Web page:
There’s lots of attention these days on board composition, whether it’s an activist who wants to join your board, an investor who wants to see more diversity, a governance specialist who is touting the board skill du jour, or the NY comptroller who is issuing “new” matrix formats. How does your board not get this unwanted attention? It’s easy but requires meaningful use of the board skills matrix.
Traditionally, the skills matrix was a check the box exercise with little discussion. But now is the time to reap its advantages. Used meaningfully, it is a valuable tool to help directors visualize current board composition, connect company strategy with board make-up and create a road map for considering the board’s future talent needs. The skills matrix helps directors think through board succession planning. Here’s how to use it.
1. Review the current skills matrix used by the board. Ask: Does it include the needed skills and experiences to reach the company’s strategic goals?
2. Update the matrix; then ask each director to self-assess his/her own talents.
3. Ask directors to assess one another’s talents. Note: Directors often see their own and one another’s skills differently.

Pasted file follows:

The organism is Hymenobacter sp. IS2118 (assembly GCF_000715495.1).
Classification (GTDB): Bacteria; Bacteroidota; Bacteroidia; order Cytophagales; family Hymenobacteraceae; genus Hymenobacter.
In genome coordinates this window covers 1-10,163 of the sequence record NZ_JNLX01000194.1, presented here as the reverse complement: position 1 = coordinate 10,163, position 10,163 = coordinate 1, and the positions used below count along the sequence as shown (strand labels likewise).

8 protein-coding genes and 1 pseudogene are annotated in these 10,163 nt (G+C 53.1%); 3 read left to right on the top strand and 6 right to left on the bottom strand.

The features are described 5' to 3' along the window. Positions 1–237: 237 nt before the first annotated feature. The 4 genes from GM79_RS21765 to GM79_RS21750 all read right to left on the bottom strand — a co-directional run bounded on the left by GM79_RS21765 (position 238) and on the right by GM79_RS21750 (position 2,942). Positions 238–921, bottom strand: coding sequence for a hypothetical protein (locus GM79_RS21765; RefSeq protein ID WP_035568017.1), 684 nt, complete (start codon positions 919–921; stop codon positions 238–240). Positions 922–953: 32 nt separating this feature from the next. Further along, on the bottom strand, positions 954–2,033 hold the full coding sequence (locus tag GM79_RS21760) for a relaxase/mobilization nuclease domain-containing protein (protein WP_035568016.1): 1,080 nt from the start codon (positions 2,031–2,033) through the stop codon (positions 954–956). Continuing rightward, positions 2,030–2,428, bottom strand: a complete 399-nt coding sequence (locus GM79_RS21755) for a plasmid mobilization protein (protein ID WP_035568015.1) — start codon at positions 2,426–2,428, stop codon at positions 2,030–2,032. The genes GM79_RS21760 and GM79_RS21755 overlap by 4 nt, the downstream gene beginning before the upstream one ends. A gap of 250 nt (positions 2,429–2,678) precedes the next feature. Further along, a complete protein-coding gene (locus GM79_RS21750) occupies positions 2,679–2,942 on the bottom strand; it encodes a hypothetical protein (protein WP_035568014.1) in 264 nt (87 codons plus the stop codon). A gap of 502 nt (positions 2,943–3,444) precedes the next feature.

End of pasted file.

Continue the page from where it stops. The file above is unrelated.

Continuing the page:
4. Ask, “what’s missing?” Reminder: not every company needs a director with the “skill du jour” and directors should be “checking more than one box.”
5. Ask for management input.
6. Analyze the gaps. Facilitate a full board discussion.
7. Consider pending retirements, skills of potential future nominees.
8. Along with skills, look at diversity of age, tenure, gender, ethnicity, geographic & economic status. Note: boards benefit when members have different perspectives and approaches to problem solving.
9. Consider the “interpersonal” element.
10. Repeat annually. Ask: Does the board have the skills and knowledge it needs; and, are there members who represent different business experiences and perspectives; and who have a customer and an employee frame of reference?
To receive a skills matrix template, contact firstname.lastname@example.org